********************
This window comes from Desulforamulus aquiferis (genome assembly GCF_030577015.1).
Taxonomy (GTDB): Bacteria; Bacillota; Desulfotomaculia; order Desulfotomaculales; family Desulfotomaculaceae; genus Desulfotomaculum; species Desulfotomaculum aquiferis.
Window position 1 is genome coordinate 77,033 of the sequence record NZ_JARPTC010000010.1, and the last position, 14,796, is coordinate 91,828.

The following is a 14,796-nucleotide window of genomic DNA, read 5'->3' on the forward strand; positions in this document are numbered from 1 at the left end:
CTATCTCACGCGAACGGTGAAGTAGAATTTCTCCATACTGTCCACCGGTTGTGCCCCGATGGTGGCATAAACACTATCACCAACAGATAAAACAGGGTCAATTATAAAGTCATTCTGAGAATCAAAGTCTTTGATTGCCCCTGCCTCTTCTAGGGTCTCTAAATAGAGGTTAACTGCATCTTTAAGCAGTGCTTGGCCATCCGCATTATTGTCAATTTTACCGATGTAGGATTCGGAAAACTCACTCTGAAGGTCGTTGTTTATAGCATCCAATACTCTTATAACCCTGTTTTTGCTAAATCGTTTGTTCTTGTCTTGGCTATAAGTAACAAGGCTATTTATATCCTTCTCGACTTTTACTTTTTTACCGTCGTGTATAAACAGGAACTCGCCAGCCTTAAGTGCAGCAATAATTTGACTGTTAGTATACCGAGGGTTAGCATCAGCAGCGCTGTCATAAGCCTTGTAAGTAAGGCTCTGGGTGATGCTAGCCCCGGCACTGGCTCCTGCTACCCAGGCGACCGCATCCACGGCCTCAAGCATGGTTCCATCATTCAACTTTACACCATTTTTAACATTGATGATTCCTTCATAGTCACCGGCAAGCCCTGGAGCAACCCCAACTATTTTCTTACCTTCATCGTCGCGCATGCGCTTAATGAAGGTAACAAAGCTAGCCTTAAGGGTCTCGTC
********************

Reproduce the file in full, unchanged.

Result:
This window comes from Desulforamulus aquiferis (genome assembly GCF_030577015.1).
Taxonomy (GTDB): Bacteria; Bacillota; Desulfotomaculia; order Desulfotomaculales; family Desulfotomaculaceae; genus Desulfotomaculum; species Desulfotomaculum aquiferis.
Window position 1 is genome coordinate 77,033 of the sequence record NZ_JARPTC010000010.1, and the last position, 14,796, is coordinate 91,828.

The following is a 14,796-nucleotide window of genomic DNA, read 5'->3' on the forward strand; positions in this document are numbered from 1 at the left end:
CTATCTCACGCGAACGGTGAAGTAGAATTTCTCCATACTGTCCACCGGTTGTGCCCCGATGGTGGCATAAACACTATCACCAACAGATAAAACAGGGTCAATTATAAAGTCATTCTGAGAATCAAAGTCTTTGATTGCCCCTGCCTCTTCTAGGGTCTCTAAATAGAGGTTAACTGCATCTTTAAGCAGTGCTTGGCCATCCGCATTATTGTCAATTTTACCGATGTAGGATTCGGAAAACTCACTCTGAAGGTCGTTGTTTATAGCATCCAATACTCTTATAACCCTGTTTTTGCTAAATCGTTTGTTCTTGTCTTGGCTATAAGTAACAAGGCTATTTATATCCTTCTCGACTTTTACTTTTTTACCGTCGTGTATAAACAGGAACTCGCCAGCCTTAAGTGCAGCAATAATTTGACTGTTAGTATACCGAGGGTTAGCATCAGCAGCGCTGTCATAAGCCTTGTAAGTAAGGCTCTGGGTGATGCTAGCCCCGGCACTGGCTCCTGCTACCCAGGCGACCGCATCCACGGCCTCAAGCATGGTTCCATCATTCAACTTTACACCATTTTTAACATTGATGATTCCTTCATAGTCACCGGCAAGCCCTGGAGCAACCCCAACTATTTTCTTACCTTCATCGTCGCGCATGCGCTTAATGAAGGTAACAAAGCTAGCCTTAAGGGTCTCGTC